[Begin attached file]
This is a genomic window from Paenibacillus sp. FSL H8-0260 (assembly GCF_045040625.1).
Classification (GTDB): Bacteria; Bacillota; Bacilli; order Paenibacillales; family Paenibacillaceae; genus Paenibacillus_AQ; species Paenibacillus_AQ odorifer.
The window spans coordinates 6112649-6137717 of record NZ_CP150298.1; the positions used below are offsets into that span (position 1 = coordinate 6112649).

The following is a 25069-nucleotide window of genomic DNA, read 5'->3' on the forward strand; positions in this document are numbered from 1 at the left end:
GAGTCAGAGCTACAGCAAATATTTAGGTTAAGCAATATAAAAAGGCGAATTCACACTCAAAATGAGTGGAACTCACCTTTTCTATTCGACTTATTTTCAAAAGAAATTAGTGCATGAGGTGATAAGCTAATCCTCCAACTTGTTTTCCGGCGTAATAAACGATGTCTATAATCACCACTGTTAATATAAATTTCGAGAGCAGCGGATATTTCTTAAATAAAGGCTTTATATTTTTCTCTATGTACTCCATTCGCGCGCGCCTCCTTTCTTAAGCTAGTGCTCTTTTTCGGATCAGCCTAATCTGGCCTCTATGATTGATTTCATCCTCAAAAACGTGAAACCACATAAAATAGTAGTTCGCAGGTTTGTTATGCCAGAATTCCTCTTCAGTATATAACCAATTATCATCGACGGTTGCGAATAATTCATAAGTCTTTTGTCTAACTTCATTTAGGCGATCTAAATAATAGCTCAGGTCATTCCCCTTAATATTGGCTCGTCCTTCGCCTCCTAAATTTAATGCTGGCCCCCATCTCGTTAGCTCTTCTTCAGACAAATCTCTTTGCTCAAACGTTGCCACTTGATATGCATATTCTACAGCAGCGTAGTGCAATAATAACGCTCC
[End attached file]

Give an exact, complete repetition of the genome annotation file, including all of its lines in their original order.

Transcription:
This is a genomic window from Paenibacillus sp. FSL H8-0260 (assembly GCF_045040625.1).
Classification (GTDB): Bacteria; Bacillota; Bacilli; order Paenibacillales; family Paenibacillaceae; genus Paenibacillus_AQ; species Paenibacillus_AQ odorifer.
The window spans coordinates 6112649-6137717 of record NZ_CP150298.1; the positions used below are offsets into that span (position 1 = coordinate 6112649).

The following is a 25069-nucleotide window of genomic DNA, read 5'->3' on the forward strand; positions in this document are numbered from 1 at the left end:
GAGTCAGAGCTACAGCAAATATTTAGGTTAAGCAATATAAAAAGGCGAATTCACACTCAAAATGAGTGGAACTCACCTTTTCTATTCGACTTATTTTCAAAAGAAATTAGTGCATGAGGTGATAAGCTAATCCTCCAACTTGTTTTCCGGCGTAATAAACGATGTCTATAATCACCACTGTTAATATAAATTTCGAGAGCAGCGGATATTTCTTAAATAAAGGCTTTATATTTTTCTCTATGTACTCCATTCGCGCGCGCCTCCTTTCTTAAGCTAGTGCTCTTTTTCGGATCAGCCTAATCTGGCCTCTATGATTGATTTCATCCTCAAAAACGTGAAACCACATAAAATAGTAGTTCGCAGGTTTGTTATGCCAGAATTCCTCTTCAGTATATAACCAATTATCATCGACGGTTGCGAATAATTCATAAGTCTTTTGTCTAACTTCATTTAGGCGATCTAAATAATAGCTCAGGTCATTCCCCTTAATATTGGCTCGTCCTTCGCCTCCTAAATTTAATGCTGGCCCCCATCTCGTTAGCTCTTCTTCAGACAAATCTCTTTGCTCAAACGTTGCCACTTGATATGCATATTCTACAGCAGCGTAGTGCAATAATAACGCTCC